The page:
"I know I have to tell her," Lilian muttered, burying her face in Mary's dripping hair. "I know we have to talk to our parents about it. I just – it's going to be so much worse. It's going to get so much worse before it gets better." She broke down in real tears then, for the first time Mary could recall seeing, her whole body shaking as she sobbed.
Mary had no idea what to do. If this wasn't the most horribly uncomfortable situation she had ever been in, she didn't know what was. It definitely beat Ginny's breakdown – at least then she had had clothes on. She settled, after a too-long moment of indecision, for rubbing her friend's back and making shushing noises.
"It will be better, though," she offered softly, but it didn't seem to make any difference.
If anything, Lilian cried harder. "I don't th-think I c-can do it," she gasped thickly, through the tears.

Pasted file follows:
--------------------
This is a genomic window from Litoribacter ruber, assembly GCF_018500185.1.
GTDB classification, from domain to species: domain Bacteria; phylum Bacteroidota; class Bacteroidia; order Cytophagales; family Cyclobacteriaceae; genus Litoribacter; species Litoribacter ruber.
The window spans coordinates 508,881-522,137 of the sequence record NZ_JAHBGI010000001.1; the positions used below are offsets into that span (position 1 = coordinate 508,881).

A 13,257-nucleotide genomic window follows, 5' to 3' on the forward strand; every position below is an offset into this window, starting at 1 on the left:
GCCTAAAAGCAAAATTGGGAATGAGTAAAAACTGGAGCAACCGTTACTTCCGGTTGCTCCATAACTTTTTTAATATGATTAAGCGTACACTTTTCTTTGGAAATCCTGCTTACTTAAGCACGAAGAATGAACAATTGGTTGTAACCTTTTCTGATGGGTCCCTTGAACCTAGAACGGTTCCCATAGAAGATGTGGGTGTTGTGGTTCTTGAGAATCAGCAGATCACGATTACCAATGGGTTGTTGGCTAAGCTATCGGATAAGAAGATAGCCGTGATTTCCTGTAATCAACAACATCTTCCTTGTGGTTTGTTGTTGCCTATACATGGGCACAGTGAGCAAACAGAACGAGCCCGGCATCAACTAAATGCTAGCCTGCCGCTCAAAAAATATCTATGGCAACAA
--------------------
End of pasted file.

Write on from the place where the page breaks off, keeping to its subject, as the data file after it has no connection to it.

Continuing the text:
"You can. I know you can," Mary reassured her.
Finally she pulled herself together enough to sit back and wash the tears from her face. "M'sorry," she mumbled. "I – crying all over you…"
The smaller girl shrugged. "'s okay." Honestly, what else was she going to say?
Lilian squeezed her hand back, and gave her a grateful smile. "Ready to get out and face the crowd?"
Mary nodded. "But I'm not racing you this time," she joked weakly as they clambered out of the pool.
"I don't think my leg is up for that anyway," the taller girl admitted, inspecting her right shin, which was not just 'banged up a little' but scraped badly enough that it had to have been bleeding, and mottled with bruises. Mary winced in sympathy, realizing that she must have hit the edge of the bench on the other side of the pool when she leapt in.